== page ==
I was looking for something similar, but for random images. I have not found anything so I thought I'd contribute here.
My last solution, using signatures, is something that could be applied here, though with some modification which I have also included at the bottom.
We should differentiate between (at least) two things:
A. Prevent someone saving images from within their browser.
B. Prevent someone writing a script to rip all of your images automatically.
Pretty much impossible and also not what you want. Imagine a website that hassles you when you try to use your browser the way it was meant to be used. Right you'd be unhappy. There are perfectly legitimate reasons for someone to want to save an image, the most basic and flattering one would be to use it as a wallpaper on their computer or phone.
The best solution would be to include a watermark. That way people are reminded of where the images are from and they can still use them for private things.
I think this general rule applies on the internet: if you don't want it to spread outside of your control and you receiving credit: don't put it online.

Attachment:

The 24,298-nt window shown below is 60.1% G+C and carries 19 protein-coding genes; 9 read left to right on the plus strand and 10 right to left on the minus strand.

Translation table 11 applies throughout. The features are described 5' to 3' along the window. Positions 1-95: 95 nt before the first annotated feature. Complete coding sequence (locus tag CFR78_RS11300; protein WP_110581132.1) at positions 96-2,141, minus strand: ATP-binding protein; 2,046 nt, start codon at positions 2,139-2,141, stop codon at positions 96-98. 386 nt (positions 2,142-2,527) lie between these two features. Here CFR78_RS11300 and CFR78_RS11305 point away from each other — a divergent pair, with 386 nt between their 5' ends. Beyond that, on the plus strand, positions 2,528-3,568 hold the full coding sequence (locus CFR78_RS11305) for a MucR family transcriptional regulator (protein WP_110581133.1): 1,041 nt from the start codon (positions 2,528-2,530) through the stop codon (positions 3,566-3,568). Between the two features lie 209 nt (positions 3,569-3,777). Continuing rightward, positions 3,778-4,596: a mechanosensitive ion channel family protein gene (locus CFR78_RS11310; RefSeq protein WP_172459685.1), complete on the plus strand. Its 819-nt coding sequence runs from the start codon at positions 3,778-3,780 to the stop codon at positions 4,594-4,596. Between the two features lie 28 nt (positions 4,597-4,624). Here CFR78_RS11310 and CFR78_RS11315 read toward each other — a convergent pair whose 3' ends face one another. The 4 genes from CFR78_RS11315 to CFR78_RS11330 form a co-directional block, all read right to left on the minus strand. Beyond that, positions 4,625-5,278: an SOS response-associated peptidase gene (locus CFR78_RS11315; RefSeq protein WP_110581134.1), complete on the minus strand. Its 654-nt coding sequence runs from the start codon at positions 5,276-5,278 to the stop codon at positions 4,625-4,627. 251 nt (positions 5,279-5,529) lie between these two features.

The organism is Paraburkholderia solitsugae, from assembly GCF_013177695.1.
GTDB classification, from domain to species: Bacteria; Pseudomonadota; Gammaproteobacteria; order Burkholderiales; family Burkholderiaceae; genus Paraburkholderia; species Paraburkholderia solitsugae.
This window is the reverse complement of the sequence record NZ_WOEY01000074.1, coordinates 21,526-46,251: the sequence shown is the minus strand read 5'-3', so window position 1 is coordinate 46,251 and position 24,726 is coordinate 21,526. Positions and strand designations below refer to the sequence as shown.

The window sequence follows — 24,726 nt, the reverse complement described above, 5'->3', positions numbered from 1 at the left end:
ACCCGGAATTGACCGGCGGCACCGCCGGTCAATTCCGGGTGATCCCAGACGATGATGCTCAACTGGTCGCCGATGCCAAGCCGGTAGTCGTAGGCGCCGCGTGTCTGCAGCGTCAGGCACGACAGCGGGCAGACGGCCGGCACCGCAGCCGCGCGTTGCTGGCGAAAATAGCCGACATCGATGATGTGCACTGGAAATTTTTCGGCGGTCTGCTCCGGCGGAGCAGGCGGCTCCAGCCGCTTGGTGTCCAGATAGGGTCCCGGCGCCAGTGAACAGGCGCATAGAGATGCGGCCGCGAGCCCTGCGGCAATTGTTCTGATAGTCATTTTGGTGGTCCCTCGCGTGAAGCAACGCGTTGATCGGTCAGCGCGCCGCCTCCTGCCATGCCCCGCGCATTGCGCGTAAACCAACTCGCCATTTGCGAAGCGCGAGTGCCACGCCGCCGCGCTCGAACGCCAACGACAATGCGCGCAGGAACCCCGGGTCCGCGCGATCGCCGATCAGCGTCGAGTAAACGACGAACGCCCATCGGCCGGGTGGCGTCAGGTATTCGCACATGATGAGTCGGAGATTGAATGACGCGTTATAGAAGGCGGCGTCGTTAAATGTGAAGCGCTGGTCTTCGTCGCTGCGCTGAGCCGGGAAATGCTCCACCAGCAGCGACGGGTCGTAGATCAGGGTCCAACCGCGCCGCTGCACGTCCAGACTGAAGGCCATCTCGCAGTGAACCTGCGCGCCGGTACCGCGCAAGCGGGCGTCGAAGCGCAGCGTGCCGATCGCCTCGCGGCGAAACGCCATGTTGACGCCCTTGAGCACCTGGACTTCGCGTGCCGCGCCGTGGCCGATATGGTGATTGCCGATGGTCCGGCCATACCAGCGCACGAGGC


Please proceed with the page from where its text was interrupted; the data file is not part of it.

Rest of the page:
This is a less nice scenario. The most basic thing I've once done to make ripping images somewhat harder is to a. use unpredictable urls to images and b. create a script on your server that when called will fetch an image from your file system and then output this image. For example:
http://example.com/some_image.php The code is really simple:
$name = './img/ok.png';
$fp = fopen($name, 'rb');
header("Content-Length: " . filesize($name));
Source: SO answer on the topic
So what I have done once is I created a script like above, but added a timing option in there so that calling it (from the same session) twice within lets say 10 seconds would return the same image. This way an automated script could only go as fast as 1 image every 10 seconds. Additionally you could make the url contain some sort of timestamp hash:
http://example.com/some_image_$(md5(Time.now + "secret")_Time.now).png so for example:
What you'd do to check if fetching the image is allowed is:
You take the requested file name, strip off 'some_image' and then the md5 hash. You then check if the given time ('1396723820') is within now and 10 minutes (allow for fluctuation). Then check if the hash is correct for that timestamp + 'secret'.
You can see this as a signature that is sometimes used in digital communication, although very basic and not very strong or anything.
Using this method for your production images could be something like this:
$image_id here is some sort of static identifier for your image (file_name, id of the product in your db, etc).
Please anyone, correct me if my assumption that this makes it harder to predict file paths is incorrect. In the end, the first rule to creating encryption patterns is "don't do it". So is the second. But this is a fairly innocent one to play around with.